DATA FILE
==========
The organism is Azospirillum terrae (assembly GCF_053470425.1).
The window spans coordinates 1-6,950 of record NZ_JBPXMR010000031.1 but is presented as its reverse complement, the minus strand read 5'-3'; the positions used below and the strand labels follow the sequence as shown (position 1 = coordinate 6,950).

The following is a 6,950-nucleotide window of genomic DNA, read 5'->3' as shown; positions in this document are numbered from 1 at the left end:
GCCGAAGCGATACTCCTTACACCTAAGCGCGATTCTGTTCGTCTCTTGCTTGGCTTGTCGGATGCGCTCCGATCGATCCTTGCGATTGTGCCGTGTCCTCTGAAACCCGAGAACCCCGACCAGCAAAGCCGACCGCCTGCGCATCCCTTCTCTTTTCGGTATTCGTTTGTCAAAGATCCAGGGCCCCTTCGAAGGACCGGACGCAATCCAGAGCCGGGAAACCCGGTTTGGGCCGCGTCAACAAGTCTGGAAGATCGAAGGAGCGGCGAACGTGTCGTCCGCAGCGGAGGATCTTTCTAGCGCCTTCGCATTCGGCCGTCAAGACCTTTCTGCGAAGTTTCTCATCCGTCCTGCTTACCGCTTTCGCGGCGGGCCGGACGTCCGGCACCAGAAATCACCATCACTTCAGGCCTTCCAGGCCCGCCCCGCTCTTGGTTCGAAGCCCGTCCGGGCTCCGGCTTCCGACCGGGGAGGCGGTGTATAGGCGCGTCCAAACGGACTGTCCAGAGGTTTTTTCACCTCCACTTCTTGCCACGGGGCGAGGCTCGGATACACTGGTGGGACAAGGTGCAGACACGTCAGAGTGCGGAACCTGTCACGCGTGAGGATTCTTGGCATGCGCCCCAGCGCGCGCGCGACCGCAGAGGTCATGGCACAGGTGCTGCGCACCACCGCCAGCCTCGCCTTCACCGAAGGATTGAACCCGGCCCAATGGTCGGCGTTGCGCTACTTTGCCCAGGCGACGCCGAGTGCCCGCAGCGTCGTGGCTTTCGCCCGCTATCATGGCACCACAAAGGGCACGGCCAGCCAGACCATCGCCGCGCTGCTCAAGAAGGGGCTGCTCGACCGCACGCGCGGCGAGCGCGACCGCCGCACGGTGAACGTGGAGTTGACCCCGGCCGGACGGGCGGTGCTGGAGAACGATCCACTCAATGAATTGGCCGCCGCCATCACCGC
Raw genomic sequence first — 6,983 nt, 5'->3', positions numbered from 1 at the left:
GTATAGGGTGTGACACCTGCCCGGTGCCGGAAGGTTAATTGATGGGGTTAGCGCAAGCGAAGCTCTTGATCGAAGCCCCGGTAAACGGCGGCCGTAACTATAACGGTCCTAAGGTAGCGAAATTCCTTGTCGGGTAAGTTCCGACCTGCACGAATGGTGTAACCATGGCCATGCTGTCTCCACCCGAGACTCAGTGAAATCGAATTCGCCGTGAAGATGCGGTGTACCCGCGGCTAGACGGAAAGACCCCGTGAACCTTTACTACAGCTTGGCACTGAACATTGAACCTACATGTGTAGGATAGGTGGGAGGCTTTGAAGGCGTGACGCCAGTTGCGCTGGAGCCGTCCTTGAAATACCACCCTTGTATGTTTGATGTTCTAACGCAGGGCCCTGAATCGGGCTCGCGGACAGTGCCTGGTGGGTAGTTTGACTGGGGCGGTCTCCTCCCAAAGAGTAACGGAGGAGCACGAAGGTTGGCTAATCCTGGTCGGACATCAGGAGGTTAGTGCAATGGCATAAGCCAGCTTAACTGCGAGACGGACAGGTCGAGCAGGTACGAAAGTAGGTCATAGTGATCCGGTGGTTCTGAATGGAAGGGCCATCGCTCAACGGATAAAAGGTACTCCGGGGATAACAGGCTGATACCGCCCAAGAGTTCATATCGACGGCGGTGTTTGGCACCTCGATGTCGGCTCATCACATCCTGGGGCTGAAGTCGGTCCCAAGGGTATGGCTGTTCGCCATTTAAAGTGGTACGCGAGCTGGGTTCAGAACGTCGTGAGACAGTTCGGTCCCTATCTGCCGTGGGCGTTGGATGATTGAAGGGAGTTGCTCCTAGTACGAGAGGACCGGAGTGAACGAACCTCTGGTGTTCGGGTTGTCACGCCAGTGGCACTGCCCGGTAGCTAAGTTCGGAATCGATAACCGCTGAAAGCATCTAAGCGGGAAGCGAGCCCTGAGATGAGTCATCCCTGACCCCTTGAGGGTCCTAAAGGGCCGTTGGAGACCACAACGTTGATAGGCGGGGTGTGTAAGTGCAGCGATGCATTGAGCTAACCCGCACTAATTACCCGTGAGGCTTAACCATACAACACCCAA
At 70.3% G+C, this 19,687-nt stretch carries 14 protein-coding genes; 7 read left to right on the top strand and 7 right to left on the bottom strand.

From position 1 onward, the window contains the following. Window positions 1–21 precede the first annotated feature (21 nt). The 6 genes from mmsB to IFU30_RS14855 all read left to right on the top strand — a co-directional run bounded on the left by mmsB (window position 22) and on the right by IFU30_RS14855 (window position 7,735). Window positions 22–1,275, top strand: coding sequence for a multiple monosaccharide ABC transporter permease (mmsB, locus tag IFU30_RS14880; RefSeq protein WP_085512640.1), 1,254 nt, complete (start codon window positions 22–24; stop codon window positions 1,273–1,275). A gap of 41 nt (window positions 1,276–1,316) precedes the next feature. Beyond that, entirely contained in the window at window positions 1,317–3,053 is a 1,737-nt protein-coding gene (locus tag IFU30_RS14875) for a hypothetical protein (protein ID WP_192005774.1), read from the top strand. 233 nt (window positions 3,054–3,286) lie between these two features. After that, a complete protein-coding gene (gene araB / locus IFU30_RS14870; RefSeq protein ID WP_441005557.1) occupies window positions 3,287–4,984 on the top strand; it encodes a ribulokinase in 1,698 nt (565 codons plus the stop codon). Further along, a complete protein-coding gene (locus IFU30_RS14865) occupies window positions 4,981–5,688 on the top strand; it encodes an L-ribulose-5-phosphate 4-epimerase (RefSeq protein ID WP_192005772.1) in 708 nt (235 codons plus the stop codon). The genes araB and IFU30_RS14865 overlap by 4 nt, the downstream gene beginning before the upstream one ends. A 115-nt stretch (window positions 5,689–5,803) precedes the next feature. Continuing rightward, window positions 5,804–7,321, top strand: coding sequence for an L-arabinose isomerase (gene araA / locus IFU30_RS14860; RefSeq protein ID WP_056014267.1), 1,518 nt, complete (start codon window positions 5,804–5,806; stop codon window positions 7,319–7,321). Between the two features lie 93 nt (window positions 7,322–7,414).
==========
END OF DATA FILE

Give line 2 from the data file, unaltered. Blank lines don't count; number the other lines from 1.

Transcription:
The window spans coordinates 1-6,950 of record NZ_JBPXMR010000031.1 but is presented as its reverse complement, the minus strand read 5'-3'; the positions used below and the strand labels follow the sequence as shown (position 1 = coordinate 6,950).